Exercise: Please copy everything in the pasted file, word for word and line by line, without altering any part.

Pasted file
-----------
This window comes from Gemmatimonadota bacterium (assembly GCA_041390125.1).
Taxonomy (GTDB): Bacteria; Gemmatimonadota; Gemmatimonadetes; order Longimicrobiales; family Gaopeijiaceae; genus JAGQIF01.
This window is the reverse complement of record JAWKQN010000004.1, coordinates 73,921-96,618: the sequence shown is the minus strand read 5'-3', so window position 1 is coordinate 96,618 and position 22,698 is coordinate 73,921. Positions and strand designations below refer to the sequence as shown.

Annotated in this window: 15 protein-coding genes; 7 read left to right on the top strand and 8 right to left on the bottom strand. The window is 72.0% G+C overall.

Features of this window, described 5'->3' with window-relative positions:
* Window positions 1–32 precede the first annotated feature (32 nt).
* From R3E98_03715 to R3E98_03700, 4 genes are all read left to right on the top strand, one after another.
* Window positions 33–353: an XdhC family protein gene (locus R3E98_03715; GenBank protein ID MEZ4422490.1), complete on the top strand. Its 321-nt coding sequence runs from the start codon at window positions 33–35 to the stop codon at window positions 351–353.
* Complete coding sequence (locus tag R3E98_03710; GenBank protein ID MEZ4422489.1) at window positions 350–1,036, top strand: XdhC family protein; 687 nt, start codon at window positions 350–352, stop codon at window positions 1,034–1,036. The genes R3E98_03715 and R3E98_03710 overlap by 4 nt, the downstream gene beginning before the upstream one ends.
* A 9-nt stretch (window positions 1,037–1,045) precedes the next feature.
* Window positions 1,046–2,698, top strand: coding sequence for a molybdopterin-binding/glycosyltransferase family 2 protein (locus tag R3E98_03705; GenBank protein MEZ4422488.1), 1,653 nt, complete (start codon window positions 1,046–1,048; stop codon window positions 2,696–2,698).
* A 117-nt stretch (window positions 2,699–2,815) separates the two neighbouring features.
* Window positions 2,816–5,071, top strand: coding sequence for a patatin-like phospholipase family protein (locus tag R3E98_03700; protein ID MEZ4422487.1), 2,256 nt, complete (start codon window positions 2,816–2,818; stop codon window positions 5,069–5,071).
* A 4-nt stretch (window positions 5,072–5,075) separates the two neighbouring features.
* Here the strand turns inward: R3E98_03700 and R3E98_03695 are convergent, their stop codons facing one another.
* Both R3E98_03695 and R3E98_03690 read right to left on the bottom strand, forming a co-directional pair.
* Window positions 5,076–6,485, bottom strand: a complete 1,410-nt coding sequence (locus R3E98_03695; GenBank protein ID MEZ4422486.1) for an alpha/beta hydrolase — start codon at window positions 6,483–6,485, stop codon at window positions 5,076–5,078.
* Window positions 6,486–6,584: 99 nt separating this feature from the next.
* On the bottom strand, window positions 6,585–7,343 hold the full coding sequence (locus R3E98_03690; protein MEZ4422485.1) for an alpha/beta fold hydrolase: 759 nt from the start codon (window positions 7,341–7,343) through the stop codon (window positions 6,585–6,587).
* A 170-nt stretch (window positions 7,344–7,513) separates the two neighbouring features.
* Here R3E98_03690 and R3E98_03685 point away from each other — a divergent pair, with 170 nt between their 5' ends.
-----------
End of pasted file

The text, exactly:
This window comes from Gemmatimonadota bacterium (assembly GCA_041390125.1).
Taxonomy (GTDB): Bacteria; Gemmatimonadota; Gemmatimonadetes; order Longimicrobiales; family Gaopeijiaceae; genus JAGQIF01.
This window is the reverse complement of record JAWKQN010000004.1, coordinates 73,921-96,618: the sequence shown is the minus strand read 5'-3', so window position 1 is coordinate 96,618 and position 22,698 is coordinate 73,921. Positions and strand designations below refer to the sequence as shown.

Annotated in this window: 15 protein-coding genes; 7 read left to right on the top strand and 8 right to left on the bottom strand. The window is 72.0% G+C overall.

Features of this window, described 5'->3' with window-relative positions:
* Window positions 1–32 precede the first annotated feature (32 nt).
* From R3E98_03715 to R3E98_03700, 4 genes are all read left to right on the top strand, one after another.
* Window positions 33–353: an XdhC family protein gene (locus R3E98_03715; GenBank protein ID MEZ4422490.1), complete on the top strand. Its 321-nt coding sequence runs from the start codon at window positions 33–35 to the stop codon at window positions 351–353.
* Complete coding sequence (locus tag R3E98_03710; GenBank protein ID MEZ4422489.1) at window positions 350–1,036, top strand: XdhC family protein; 687 nt, start codon at window positions 350–352, stop codon at window positions 1,034–1,036. The genes R3E98_03715 and R3E98_03710 overlap by 4 nt, the downstream gene beginning before the upstream one ends.
* A 9-nt stretch (window positions 1,037–1,045) precedes the next feature.
* Window positions 1,046–2,698, top strand: coding sequence for a molybdopterin-binding/glycosyltransferase family 2 protein (locus tag R3E98_03705; GenBank protein MEZ4422488.1), 1,653 nt, complete (start codon window positions 1,046–1,048; stop codon window positions 2,696–2,698).
* A 117-nt stretch (window positions 2,699–2,815) separates the two neighbouring features.
* Window positions 2,816–5,071, top strand: coding sequence for a patatin-like phospholipase family protein (locus tag R3E98_03700; protein ID MEZ4422487.1), 2,256 nt, complete (start codon window positions 2,816–2,818; stop codon window positions 5,069–5,071).
* A 4-nt stretch (window positions 5,072–5,075) separates the two neighbouring features.
* Here the strand turns inward: R3E98_03700 and R3E98_03695 are convergent, their stop codons facing one another.
* Both R3E98_03695 and R3E98_03690 read right to left on the bottom strand, forming a co-directional pair.
* Window positions 5,076–6,485, bottom strand: a complete 1,410-nt coding sequence (locus R3E98_03695; GenBank protein ID MEZ4422486.1) for an alpha/beta hydrolase — start codon at window positions 6,483–6,485, stop codon at window positions 5,076–5,078.
* Window positions 6,486–6,584: 99 nt separating this feature from the next.
* On the bottom strand, window positions 6,585–7,343 hold the full coding sequence (locus R3E98_03690; protein MEZ4422485.1) for an alpha/beta fold hydrolase: 759 nt from the start codon (window positions 7,341–7,343) through the stop codon (window positions 6,585–6,587).
* A 170-nt stretch (window positions 7,344–7,513) separates the two neighbouring features.
* Here R3E98_03690 and R3E98_03685 point away from each other — a divergent pair, with 170 nt between their 5' ends.